Again, this must be a limitation in Silverlight. You can certainly copy and paste from .swfs, if the text elements are saved appropriately. I’m not sure about “select all”, however. This is actually probably browser specific, since for .swfs at least, the means by which the plugin is embedded is different (object vs embed). A user cannot “tab” into a flash movie in Firefox 2 (not sure about 3, but I suspect not). Therefore I would expect that a select all would not really allow them to capture what is within the RIA itself.

    No hyperlink.
    Whaaa? I find it hard to believe silverlight doesn’t support hyperlinks? Although once again, these are applications. Would you expect excel to randomly have hyperlinks in it? No, an application is intended to allow a user to perform a specific task.

    Very minimal keyboard support.
    It’s interesting that Silverlight doesn’t have strong accessibility support, since Flash and Flex leverage the Microsoft Active Accessibility API to do their accessibility 🙂

    In general it’s tough to contrast the controls within a rich experience like flash or silverlight with HTML. HTML has a limited set of tags to markup content. Flash and Silverlight are less about “content”. How do you assign specific keystrokes or shortcuts to concepts that a designer has just come up with? This is why it’s important to have a library of components to use and reuse. The appropriate keystrokes may be learned by the user to perform certain tasks. I would be surprised if keystrokes couldn’t be assigned in Silverlight, but the challenge would be in educating users in how to use them (the same problem that traditional web applications suffer with access keys)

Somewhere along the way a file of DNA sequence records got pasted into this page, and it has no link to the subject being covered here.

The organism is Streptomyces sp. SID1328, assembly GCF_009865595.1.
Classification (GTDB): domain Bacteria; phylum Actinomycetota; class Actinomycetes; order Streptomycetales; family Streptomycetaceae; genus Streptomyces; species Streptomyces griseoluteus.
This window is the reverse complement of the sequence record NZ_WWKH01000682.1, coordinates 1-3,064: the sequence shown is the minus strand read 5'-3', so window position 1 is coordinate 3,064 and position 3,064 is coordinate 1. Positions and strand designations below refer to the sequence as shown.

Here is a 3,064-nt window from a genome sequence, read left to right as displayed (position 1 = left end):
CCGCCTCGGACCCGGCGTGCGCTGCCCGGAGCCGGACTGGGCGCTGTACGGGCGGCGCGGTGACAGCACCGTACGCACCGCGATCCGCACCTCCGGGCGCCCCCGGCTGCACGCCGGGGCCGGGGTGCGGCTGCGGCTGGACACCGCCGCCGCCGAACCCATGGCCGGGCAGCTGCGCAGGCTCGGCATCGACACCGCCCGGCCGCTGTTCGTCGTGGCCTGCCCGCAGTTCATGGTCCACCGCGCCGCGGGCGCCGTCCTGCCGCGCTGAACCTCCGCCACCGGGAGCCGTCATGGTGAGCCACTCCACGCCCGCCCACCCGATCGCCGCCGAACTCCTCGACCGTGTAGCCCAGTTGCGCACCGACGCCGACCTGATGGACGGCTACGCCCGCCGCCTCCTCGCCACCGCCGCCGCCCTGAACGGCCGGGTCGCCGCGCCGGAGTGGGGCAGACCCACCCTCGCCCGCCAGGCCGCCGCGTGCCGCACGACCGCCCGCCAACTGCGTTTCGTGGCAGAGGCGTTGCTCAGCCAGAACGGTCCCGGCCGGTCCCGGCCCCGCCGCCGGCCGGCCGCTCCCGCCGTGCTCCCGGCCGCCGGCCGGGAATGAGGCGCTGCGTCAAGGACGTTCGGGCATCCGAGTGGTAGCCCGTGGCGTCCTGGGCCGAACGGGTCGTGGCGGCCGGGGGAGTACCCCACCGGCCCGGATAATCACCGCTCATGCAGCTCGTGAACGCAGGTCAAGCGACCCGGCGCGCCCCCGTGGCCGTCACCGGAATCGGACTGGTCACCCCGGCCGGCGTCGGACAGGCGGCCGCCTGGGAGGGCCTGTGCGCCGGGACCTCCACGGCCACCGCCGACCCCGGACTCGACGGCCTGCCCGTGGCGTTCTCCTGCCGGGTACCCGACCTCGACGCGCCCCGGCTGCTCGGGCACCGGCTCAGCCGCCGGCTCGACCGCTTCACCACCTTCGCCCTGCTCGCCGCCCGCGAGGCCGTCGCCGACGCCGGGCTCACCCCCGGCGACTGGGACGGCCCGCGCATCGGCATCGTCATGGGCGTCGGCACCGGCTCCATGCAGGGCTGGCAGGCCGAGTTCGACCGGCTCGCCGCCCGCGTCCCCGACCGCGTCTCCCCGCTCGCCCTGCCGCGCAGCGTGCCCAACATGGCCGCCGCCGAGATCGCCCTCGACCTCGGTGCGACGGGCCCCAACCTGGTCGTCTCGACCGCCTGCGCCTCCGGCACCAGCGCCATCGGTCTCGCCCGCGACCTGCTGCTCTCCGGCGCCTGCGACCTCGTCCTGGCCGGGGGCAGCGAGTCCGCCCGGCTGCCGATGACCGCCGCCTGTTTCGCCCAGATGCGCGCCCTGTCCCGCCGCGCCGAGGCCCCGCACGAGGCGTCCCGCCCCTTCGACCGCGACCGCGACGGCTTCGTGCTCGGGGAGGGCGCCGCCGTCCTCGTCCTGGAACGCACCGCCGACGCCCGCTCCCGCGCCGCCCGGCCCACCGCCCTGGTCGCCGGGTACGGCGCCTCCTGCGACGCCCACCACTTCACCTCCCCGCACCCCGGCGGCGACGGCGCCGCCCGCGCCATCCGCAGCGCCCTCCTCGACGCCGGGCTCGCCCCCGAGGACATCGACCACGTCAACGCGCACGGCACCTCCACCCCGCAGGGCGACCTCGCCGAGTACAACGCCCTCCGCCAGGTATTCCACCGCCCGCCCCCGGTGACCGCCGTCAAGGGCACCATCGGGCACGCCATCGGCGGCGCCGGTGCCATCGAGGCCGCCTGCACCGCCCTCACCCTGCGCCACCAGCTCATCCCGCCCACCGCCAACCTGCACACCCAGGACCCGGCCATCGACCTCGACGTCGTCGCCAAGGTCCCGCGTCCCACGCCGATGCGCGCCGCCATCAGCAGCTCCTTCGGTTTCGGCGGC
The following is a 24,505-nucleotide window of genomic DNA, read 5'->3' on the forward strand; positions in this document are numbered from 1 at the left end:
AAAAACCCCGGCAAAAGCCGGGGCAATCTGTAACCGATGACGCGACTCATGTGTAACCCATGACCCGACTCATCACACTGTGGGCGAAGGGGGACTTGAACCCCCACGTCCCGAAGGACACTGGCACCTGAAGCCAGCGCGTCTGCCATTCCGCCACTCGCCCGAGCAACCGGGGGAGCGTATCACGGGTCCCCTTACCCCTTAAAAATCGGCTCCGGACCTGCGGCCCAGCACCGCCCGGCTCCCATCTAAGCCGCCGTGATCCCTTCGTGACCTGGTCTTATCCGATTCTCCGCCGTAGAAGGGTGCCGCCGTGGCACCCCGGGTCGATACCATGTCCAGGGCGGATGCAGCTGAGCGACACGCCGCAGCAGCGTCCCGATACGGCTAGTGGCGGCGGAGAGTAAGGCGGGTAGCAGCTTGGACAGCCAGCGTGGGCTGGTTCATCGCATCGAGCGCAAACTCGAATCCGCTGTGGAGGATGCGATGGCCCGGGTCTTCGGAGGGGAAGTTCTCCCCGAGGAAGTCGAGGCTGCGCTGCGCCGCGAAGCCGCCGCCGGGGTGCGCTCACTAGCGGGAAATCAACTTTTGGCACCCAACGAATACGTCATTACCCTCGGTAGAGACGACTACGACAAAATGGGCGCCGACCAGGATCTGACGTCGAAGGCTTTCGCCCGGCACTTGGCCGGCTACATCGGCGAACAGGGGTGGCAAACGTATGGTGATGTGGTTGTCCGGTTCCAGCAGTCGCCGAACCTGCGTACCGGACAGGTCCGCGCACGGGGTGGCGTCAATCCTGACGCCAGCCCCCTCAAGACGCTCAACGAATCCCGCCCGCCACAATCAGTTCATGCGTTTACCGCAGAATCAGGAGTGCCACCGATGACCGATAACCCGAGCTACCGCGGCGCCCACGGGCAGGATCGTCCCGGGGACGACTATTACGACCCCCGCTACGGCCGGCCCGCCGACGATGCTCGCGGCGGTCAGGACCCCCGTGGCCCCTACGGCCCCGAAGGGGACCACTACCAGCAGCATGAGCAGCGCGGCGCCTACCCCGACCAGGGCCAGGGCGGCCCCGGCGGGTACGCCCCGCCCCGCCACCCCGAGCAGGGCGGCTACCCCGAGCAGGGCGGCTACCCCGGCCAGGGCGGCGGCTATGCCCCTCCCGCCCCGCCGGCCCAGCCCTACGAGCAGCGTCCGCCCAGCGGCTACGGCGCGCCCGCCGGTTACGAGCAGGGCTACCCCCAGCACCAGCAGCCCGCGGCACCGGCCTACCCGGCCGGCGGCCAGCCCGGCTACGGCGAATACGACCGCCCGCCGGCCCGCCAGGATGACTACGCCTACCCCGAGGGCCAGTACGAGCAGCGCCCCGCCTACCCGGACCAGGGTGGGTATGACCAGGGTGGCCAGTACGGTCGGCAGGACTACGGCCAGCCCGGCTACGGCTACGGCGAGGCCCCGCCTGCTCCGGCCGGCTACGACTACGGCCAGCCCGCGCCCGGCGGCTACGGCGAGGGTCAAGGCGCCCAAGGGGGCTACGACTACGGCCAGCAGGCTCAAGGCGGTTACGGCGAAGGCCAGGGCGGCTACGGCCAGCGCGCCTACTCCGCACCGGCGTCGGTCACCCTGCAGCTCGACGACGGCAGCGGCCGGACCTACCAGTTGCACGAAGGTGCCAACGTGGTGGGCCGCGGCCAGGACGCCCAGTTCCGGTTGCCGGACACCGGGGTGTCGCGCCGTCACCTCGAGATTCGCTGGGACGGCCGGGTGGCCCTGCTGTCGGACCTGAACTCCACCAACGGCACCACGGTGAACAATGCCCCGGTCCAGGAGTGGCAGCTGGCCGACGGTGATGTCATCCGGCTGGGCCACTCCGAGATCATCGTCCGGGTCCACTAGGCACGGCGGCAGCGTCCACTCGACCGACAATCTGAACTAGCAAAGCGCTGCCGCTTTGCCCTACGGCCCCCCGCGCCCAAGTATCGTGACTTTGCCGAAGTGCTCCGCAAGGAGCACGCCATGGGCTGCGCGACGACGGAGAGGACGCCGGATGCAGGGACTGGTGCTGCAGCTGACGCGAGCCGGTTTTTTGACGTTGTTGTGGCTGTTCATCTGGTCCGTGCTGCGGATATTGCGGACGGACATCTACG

I think it’s great that you’re looking at this stuff from the users’ perspective! Often I think we technophiles get so excited about ‘the next big thing’ that we forget to consider the overall usability!

    Reply
  2. jimmyps Post author

    Hi Andrea, thanks for your comments and detailed response on some of my points.

    I have some feedback on your points as well:

    MAC users have done it for how long?
    In fact, Mac does have right click and context menu feature since Panther if I’m not mistaken. It’s just not turned on by default, but now Apple is even inventing on new way to display context menu. So the trend of right click, I’m afraid, is simply undeniable.

    How do you assign specific keystrokes or shortcuts to concepts that a designer has just come up with?
    RIA, I think, is mimicking the way Desktop application is built so that end users can have the same expections for RIA as they are using Desktop application. If you are in Word, you can press Alt+F to display the File menu. If you are at data entry screen, you can press the character in underline to go to that field automatically.

    It’s unfortunate, given the state of Beta 2, Silverlight doesn’t have a built-in way for that yet. Sure you can handle the OnKeyDown event handler, but that will be way too much coding. Probably they will make it as built-in feature in the final release, let’s just hope 🙂

    Regards,
    Jimmy.

    Reply